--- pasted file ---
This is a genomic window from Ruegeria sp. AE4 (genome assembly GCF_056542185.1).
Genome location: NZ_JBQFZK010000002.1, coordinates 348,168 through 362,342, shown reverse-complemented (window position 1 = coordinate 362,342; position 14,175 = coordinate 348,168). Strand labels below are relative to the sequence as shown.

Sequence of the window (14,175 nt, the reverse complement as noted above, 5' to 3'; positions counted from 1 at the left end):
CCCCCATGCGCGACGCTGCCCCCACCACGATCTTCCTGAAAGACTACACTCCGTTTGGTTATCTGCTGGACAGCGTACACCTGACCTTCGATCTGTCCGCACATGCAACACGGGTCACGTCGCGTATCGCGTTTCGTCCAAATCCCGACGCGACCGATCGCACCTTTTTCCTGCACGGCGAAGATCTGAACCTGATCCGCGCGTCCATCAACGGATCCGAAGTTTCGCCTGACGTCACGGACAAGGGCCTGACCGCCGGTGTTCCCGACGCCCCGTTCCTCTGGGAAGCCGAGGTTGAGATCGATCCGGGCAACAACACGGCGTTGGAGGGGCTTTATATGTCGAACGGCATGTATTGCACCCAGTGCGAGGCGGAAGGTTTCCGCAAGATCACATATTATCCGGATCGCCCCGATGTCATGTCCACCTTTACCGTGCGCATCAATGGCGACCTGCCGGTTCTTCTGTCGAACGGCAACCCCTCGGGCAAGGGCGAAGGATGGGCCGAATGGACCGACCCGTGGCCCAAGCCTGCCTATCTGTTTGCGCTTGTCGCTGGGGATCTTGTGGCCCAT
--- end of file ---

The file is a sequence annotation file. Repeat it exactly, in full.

This is a genomic window from Ruegeria sp. AE4 (genome assembly GCF_056542185.1).
Genome location: NZ_JBQFZK010000002.1, coordinates 348,168 through 362,342, shown reverse-complemented (window position 1 = coordinate 362,342; position 14,175 = coordinate 348,168). Strand labels below are relative to the sequence as shown.

Sequence of the window (14,175 nt, the reverse complement as noted above, 5' to 3'; positions counted from 1 at the left end):
CCCCCATGCGCGACGCTGCCCCCACCACGATCTTCCTGAAAGACTACACTCCGTTTGGTTATCTGCTGGACAGCGTACACCTGACCTTCGATCTGTCCGCACATGCAACACGGGTCACGTCGCGTATCGCGTTTCGTCCAAATCCCGACGCGACCGATCGCACCTTTTTCCTGCACGGCGAAGATCTGAACCTGATCCGCGCGTCCATCAACGGATCCGAAGTTTCGCCTGACGTCACGGACAAGGGCCTGACCGCCGGTGTTCCCGACGCCCCGTTCCTCTGGGAAGCCGAGGTTGAGATCGATCCGGGCAACAACACGGCGTTGGAGGGGCTTTATATGTCGAACGGCATGTATTGCACCCAGTGCGAGGCGGAAGGTTTCCGCAAGATCACATATTATCCGGATCGCCCCGATGTCATGTCCACCTTTACCGTGCGCATCAATGGCGACCTGCCGGTTCTTCTGTCGAACGGCAACCCCTCGGGCAAGGGCGAAGGATGGGCCGAATGGACCGACCCGTGGCCCAAGCCTGCCTATCTGTTTGCGCTTGTCGCTGGGGATCTTGTGGCCCAT